The accident took place near Gages Lake Road and Murifield Drive just after 8:30am, according to the report. The woman was transported to Advocate Condell Medical Center with chest injuries and various cuts and bruises, but was expected to survive. A Battalion Chief at the scene said, “There was cause for concern initially. I don’t know if there are going to be surgeries needed, but she’s probably headed toward intensive care for a while.” As of that night, no charges were filed against the 31-year old bus driver and there was no suspicion that she was impaired. The area near the accident remained shut down while police investigated further.

The NHTSA states that pedestrian accidents consist of people walking, running, jogging, hiking, or even sitting down being involved in motor vehicle traffic crashes. Our law firm believes it is important to be aware of which circumstances generally produce the most pedestrian accidents and personal injury. Pedestrian fatalities most commonly occur in urban settings during the hours of 8pm and 12am, and surprisingly during normal weather conditions, as compared to rain, snow, and foggy conditions. Additionally, nearly one half of fatalities occur on Fridays, Saturdays, and Sundays. Alcohol involvement, either for the driver or the pedestrian, is reported in almost half of the traffic crashes that result in pedestrian fatalities.

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As we are amidst one of the most active periods of the year for wildlife activity in the Midwest, motorists can expect to see more wildlife animals crossing roadways than usual; specifically, deer make up the majority of these animals. While our attorneys continue to warn drivers of the potential dangers associated with an increase in wildlife, the Illinois Department of Transportation (IDOT) and the Illinois Department of Natural Resources (IDNR) recently announced that serious accidents, injuries, and fatalities in accidents involving deer actually declined last year.

Accidents involving deer were responsible for six fatalities in 2012, a decrease from 10 fatalities in 2011. Injuries due to an accident involving a deer decreased from 634 in 2011 to 613 in 2012 as well. Though the number of deer-vehicle accidents slightly increased from 2011 to 2012, an overall decrease is represented since 2009. Statistics from IDOT show that out of the ten worst states for animal collisions, Illinois ranks third. Illinois’ top three counties for collisions involving deer in 2011 were Cook, Madison, and Peoria, ranging from about 400-500 collisions throughout the year. About three in every four crashes occurred on rural roadways and 71% occurred at twilight or nighttime.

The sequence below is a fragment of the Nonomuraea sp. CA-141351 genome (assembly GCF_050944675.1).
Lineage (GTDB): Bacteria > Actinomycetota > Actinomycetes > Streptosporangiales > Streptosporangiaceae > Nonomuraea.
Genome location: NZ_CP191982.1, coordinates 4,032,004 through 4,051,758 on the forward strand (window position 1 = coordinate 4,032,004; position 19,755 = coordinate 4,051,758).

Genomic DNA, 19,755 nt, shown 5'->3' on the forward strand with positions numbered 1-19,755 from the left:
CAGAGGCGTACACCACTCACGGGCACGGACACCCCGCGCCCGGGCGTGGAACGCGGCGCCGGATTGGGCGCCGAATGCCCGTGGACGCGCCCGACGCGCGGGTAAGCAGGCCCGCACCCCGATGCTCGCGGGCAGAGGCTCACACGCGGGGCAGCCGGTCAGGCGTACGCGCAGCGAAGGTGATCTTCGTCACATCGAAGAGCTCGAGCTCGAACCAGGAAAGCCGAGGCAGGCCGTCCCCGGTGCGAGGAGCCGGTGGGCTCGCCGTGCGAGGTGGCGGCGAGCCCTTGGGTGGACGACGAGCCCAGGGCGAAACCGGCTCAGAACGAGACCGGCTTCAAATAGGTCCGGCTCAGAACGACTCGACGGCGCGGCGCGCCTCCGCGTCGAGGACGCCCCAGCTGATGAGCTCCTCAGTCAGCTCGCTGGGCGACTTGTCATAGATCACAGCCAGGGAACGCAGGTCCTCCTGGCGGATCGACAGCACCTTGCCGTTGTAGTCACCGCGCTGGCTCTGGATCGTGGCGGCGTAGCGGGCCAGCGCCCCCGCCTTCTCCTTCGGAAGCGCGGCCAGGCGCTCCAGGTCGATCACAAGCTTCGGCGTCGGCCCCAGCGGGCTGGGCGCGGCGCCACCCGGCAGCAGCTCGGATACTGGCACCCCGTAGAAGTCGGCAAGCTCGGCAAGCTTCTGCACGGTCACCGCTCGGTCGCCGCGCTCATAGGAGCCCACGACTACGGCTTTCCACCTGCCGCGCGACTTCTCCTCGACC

Steps that you can take to avoid a collision with a deer include being cautious at dusk and dawn when deer are most active, keeping track of locations where deer have been spotted, reducing speed and being prepared to stop in areas with high levels of wildlife activity, avoiding swerving into traffic or off the road if you encounter a deer, and flashing your headlights and honking your car horn to encourage deer to move off the road.

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The holidays are undoubtedly an exciting time of year, generally filled with parties, friends and family, fun, and celebration. As the long awaited night of Halloween soon approaches, many adults will attend their favorite costume parties while children walk their neighborhoods “trick-or-treating” for candy. What many people fail to think about, however, is that Halloween night will also consist of more drivers on the road, an increased chance of drunk driving collisions, more pedestrians out on sidewalks, and hundreds of little children sprinting into the roadways for candy. Our personal injury law firm wants this year’s Halloween to be enjoyable for you and your family, but we also want everyone to be safe.

According to a study from Safe Kids USA, children are more than twice as likely to be killed by a car or a truck while walking on Halloween than any other night of the year. Though these accidents are not extremely large in number each year, traffic accidents are by far the most common and potentially deadly type of accident threatening adults and children this and every Halloween. Between 2002 and 2006, 2.2 children on average were killed in pedestrian accidents from 4 to10pm on Halloween, compared to one child every other evening at the same time. A release from Chicago Sun Times states that last year, children and teenagers trick-or-treating or heading to Halloween parties were injured or killed in cities in Utah, Nevada, New Jersey, Texas, Pennsylvania, and Colorado. Thankfully, Illinois did not make this list, and our attorneys would like to keep it that way. Here are some tips that you and your family can use to remain safe this Halloween:

Primarily, parents need to keep close watch on their children by either taking younger children trick-or-treating themselves, staying in contact with teens through their cell phones, or at least making sure their children have some type of supervision. Encourage your children to wear bright and reflective Halloween costumes so drivers can see them as they are crossing the street. Carrying flashlights, glow-sticks, or reflective tape are great ideas for increasing visibility; walking in well-lit areas is also recommended. Finally, walking in groups a good way to increase the general safety of children, in addition to the fact that a big group of trick-or treaters is also easier for drivers to see.

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Poor weather conditions are reported to be a cause of a sudden semi-trailer accident on Interstate 55 this week. Illinois Pantagraph recently released that the semitrailer truck crashed and burned on the interstate during a severe rainstorm in Normal. The 45-year old driver was traveling north near mile-marker 161 around 2:40pm when he abruptly lost control of his vehicle. Illinois State Police say the truck jackknifed, struck the center median barrier, and then caught on fire.